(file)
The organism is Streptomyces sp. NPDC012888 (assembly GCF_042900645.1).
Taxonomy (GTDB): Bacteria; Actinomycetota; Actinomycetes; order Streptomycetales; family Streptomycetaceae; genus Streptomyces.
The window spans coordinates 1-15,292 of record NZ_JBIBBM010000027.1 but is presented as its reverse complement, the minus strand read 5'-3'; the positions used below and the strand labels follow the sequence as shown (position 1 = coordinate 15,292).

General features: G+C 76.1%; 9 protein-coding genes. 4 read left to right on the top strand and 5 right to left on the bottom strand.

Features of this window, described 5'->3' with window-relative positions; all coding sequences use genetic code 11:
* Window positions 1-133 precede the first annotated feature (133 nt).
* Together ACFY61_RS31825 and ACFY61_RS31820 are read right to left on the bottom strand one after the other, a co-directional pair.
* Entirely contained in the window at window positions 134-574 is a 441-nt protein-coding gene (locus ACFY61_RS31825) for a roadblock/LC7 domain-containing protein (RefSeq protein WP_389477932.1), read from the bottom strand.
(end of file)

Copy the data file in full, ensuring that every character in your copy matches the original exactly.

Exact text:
The organism is Streptomyces sp. NPDC012888 (assembly GCF_042900645.1).
Taxonomy (GTDB): Bacteria; Actinomycetota; Actinomycetes; order Streptomycetales; family Streptomycetaceae; genus Streptomyces.
The window spans coordinates 1-15,292 of record NZ_JBIBBM010000027.1 but is presented as its reverse complement, the minus strand read 5'-3'; the positions used below and the strand labels follow the sequence as shown (position 1 = coordinate 15,292).

General features: G+C 76.1%; 9 protein-coding genes. 4 read left to right on the top strand and 5 right to left on the bottom strand.

Features of this window, described 5'->3' with window-relative positions; all coding sequences use genetic code 11:
* Window positions 1-133 precede the first annotated feature (133 nt).
* Together ACFY61_RS31825 and ACFY61_RS31820 are read right to left on the bottom strand one after the other, a co-directional pair.
* Entirely contained in the window at window positions 134-574 is a 441-nt protein-coding gene (locus ACFY61_RS31825) for a roadblock/LC7 domain-containing protein (RefSeq protein WP_389477932.1), read from the bottom strand.